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Saturday, 12 January 2019

Exhibition review: Early Modernist paintings from the Hermitage (2019)

This Art Gallery of New South Wales exhibition was well-patronised on the January day I went to see it. In fact there were a few too many patrons for comfort and I rushed through quickly. Most people will be familiar with the sorts of things on display so many will not need to go along, but for others it will be precisely the familiarity of the styles on show which constitute the drawcard. I picked out four of the works to talk about. These are just the ones that caught my eye.

Russians have been great consumers of European art for a long time. In many respects there was no substantive native art at all until the early 19th century at which time Pushkin came along and single-handedly created a Russian literature. Many novels from England and France and Germany were read in Russia during the period leading up to that great geopolitical disaster, the October Revolution, and so it is not surprising that the two Russian businessmen responsible for this stunning collection were so taken with what was happening in the west.

In fact, it was precisely a perceived deficit of modernity in Russia (emblematised by 1905’s military defeat to Japan) that led to the revolution, although after it took place it would have been inconceivable for a collection such as this one to be assembled. Once the old regime was gotten rid of, the Soviet Union became depressingly unambitious in its artistic tastes, preferring exactly the kinds of figurative work that people like Picasso and Derain were so intent on usurping. So it is richly ironic that Russia today, which is so desperate to reclaim the kind of greatness that it thinks the USSR embodied, is using this collection as a form of soft power in the service of its geopolitical aims.

But just in case anyone is tempted to feel superior thinking that we have gotten over the tendency to ignore what is strange and lovely, don’t be fooled by appearances. Just because we see the value, today, in the Fauves or in the Cubists, doesn’t mean we properly support the most innovative artists who live among us. In fact, the tendency to ignore what is good and original is as typical of the world today as it was in the first decade of the previous century. Nothing has changed. The bourgeoisie is still unimaginative and blind to real talent.

Andre Derain, ‘Mountain Road’ (1907)

This lovely painting contains so much that would become typical for the period: the bold, contrasting colours, the flat surface, the tendency toward abstraction. You can see in this single painting a lot of what became commonplace later in the century, and if you look back to a bit earlier in time you can see how Derain came to the conclusions that he reached in this work. The privileging of light and colour over mere form, and the movement away from representation as a justification for the work itself. Composition becomes more important than figuration in a painting like this, and these characteristics appear in all of the artworks in this collection.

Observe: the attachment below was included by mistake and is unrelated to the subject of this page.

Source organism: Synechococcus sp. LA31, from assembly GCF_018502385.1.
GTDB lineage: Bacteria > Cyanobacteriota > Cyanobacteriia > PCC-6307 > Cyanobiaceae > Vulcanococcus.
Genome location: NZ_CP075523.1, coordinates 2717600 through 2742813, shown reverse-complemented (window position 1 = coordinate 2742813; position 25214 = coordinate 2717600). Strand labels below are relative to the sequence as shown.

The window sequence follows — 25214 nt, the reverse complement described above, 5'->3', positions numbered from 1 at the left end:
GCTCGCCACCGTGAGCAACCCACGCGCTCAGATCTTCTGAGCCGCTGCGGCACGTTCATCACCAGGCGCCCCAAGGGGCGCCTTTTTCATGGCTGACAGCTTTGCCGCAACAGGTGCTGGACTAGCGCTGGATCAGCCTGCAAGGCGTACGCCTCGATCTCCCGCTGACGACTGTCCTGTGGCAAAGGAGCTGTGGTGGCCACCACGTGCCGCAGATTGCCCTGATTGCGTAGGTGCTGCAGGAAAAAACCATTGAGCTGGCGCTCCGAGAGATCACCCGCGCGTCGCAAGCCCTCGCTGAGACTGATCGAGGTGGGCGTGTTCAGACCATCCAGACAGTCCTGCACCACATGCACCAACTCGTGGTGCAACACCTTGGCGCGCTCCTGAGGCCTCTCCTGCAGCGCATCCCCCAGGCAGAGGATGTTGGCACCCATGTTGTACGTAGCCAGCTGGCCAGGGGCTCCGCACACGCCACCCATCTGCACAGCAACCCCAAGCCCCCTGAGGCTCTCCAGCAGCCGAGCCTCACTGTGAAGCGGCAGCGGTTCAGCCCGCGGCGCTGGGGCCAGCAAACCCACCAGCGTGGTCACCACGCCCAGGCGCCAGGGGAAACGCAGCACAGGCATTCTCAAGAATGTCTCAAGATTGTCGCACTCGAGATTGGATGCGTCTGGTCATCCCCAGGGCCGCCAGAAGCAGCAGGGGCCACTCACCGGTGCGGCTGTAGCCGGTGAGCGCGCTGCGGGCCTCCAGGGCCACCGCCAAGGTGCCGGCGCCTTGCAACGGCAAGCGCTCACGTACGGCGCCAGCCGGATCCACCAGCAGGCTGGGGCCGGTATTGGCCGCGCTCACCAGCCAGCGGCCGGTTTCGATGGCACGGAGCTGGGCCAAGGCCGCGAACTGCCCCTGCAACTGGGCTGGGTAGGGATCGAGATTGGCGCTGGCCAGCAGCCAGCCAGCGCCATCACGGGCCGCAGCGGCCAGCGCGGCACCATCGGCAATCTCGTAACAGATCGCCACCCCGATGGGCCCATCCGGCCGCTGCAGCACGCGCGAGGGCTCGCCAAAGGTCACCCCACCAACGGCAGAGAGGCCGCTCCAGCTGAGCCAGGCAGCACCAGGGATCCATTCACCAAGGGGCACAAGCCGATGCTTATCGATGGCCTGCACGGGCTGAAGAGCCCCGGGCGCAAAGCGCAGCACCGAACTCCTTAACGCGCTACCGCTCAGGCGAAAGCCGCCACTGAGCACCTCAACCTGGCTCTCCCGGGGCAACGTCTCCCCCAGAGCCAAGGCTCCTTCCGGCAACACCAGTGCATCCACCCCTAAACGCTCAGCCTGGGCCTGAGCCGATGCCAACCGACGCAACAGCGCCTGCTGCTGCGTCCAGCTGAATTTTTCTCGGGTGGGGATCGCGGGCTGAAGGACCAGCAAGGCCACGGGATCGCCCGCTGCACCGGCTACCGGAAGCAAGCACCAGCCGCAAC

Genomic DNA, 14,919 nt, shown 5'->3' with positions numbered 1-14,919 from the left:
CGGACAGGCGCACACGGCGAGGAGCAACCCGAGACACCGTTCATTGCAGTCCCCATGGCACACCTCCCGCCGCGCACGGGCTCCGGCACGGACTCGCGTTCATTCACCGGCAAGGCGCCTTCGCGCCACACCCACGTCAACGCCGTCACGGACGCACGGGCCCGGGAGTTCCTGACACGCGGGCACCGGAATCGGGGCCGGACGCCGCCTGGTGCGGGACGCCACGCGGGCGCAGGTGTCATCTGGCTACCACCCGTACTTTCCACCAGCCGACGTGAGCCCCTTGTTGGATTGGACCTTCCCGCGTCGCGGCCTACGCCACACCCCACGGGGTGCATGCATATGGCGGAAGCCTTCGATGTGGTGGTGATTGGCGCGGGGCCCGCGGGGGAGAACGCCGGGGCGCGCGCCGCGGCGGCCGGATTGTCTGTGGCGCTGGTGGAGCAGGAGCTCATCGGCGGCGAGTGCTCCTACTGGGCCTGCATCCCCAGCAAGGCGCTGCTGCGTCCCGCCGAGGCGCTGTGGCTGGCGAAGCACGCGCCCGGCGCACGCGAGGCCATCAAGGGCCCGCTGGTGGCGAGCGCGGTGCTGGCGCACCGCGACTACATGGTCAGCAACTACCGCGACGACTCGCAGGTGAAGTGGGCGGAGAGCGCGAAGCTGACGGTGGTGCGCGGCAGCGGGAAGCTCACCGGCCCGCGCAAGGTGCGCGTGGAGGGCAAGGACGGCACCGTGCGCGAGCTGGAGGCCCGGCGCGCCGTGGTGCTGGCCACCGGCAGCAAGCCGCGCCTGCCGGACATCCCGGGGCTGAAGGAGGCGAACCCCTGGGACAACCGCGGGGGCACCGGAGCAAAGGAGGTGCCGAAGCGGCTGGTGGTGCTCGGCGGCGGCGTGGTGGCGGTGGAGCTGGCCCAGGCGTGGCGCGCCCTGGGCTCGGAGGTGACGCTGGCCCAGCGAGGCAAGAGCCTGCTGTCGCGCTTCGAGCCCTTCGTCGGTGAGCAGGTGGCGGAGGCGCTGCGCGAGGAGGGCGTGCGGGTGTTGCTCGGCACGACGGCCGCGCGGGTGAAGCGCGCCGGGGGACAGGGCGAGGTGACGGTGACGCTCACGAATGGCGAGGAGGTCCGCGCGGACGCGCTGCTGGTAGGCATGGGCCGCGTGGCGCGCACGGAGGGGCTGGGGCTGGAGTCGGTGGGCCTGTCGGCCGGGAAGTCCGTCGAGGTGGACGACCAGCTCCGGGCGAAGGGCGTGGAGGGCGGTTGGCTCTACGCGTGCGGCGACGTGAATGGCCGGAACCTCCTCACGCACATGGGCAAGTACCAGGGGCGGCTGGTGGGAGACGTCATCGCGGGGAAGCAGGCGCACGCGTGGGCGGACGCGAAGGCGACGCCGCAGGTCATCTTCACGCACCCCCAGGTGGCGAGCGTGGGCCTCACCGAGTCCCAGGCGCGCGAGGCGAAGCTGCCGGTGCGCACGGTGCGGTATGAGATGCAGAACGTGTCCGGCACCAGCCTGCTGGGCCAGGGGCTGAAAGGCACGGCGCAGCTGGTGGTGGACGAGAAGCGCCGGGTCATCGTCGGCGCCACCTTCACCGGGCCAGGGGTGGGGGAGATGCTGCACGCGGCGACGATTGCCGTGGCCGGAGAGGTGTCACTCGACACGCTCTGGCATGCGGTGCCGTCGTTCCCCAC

Pablo Picasso, ‘Small House in A Garden’ (1908)

Once again, you see composition coming to the fore in this small picture, where the bright orange of the wall to the right of the canvas concentrates the energy in the painting into a small space. Most of the colours in this painting are muted and plain, so that the green of the tree in the background assumes a tonal significance that would otherwise have been impossible to achieve. The luminous wall of the house in the centre of the canvas has a strange quality as though it were emblematic of something otherworldly, something that would not have been possible to articulate without the abstraction that dominates this work.


Wassily Kandinsky, ‘View of Murnau: landscape with a green house’ (1908)

I’m not a big fan of Kandinsky personally but this small, beautiful work demonstrates the way that painters in the era were using colours in new ways, ways that represented a distinct break with tradition. It’s hard to imagine what it would have been like to be alive at the time looking at a painting like this, but it must have been intoxicating for some and disturbing for others. We can get some idea about how people living in those days thought about modern art from reading news stories written then.


Chaim Soutine, ‘Self-portrait’ (c 1920/21)

This wonderful work is a bit later in time compared to the others I have chosen. In fact it dates from a good 10 years later, after WWI had finished. But it strikes me as being so demonstrably relevant in relation to what came later, especially what emerged in the period after WWII with the Abstract Expressionists. You can see Soutine here working out how to capture the interior person in a rendering of his flesh. Echoes of Bacon appear. This is a work for the ages.

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